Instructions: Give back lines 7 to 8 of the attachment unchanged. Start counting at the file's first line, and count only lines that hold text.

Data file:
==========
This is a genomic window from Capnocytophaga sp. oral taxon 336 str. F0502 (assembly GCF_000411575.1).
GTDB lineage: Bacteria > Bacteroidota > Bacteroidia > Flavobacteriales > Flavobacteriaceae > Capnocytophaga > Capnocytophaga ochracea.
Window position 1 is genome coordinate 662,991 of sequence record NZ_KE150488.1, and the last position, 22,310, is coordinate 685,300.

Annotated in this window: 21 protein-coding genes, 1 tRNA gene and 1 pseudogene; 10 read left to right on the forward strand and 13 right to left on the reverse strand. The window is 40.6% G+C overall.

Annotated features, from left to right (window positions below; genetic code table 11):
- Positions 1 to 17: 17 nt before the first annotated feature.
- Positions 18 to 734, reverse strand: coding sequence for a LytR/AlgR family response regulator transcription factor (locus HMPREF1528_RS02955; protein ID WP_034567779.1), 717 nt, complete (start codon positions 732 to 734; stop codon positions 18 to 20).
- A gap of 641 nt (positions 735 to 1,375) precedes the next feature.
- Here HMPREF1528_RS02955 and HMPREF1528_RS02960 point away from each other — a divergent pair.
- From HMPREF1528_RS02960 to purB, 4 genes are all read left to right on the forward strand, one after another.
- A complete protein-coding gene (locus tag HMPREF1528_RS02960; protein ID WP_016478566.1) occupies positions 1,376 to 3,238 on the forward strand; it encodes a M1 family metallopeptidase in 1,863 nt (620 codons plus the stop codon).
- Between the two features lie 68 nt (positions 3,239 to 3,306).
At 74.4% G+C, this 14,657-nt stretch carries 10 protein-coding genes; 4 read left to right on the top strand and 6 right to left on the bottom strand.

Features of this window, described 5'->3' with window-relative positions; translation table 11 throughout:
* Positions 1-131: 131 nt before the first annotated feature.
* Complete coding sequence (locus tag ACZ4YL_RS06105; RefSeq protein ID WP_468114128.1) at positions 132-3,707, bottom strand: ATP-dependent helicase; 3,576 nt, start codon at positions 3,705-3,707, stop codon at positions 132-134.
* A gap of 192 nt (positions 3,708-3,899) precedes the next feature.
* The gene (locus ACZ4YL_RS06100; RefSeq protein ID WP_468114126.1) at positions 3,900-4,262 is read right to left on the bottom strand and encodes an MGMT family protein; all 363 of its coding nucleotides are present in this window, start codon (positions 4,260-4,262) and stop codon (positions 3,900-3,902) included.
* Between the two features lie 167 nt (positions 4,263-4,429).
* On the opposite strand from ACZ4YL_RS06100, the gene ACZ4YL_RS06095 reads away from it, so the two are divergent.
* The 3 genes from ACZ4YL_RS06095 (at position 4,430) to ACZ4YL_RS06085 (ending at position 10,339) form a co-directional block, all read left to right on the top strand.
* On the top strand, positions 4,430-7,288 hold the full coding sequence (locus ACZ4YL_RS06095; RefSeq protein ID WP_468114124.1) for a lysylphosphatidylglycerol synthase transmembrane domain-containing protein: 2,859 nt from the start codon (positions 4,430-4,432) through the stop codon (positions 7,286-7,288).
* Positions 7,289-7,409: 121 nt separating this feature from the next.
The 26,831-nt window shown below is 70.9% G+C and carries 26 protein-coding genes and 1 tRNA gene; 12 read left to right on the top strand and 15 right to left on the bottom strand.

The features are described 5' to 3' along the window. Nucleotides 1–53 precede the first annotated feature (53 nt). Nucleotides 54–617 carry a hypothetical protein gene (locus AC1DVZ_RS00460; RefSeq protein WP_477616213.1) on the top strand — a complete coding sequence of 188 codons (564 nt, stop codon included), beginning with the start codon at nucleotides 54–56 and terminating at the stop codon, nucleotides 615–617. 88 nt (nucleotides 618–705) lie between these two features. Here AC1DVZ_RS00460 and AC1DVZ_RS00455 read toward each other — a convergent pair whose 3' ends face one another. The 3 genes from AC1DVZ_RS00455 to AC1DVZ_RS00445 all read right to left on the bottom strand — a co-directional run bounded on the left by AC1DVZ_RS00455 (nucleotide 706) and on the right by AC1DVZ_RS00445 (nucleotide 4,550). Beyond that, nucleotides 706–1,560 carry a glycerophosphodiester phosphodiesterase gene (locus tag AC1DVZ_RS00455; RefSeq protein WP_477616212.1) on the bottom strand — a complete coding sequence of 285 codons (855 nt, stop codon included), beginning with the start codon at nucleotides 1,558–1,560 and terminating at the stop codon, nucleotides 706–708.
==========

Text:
- Positions 18 to 734, reverse strand: coding sequence for a LytR/AlgR family response regulator transcription factor (locus HMPREF1528_RS02955; protein ID WP_034567779.1), 717 nt, complete (start codon positions 732 to 734; stop codon positions 18 to 20).
- A gap of 641 nt (positions 735 to 1,375) precedes the next feature.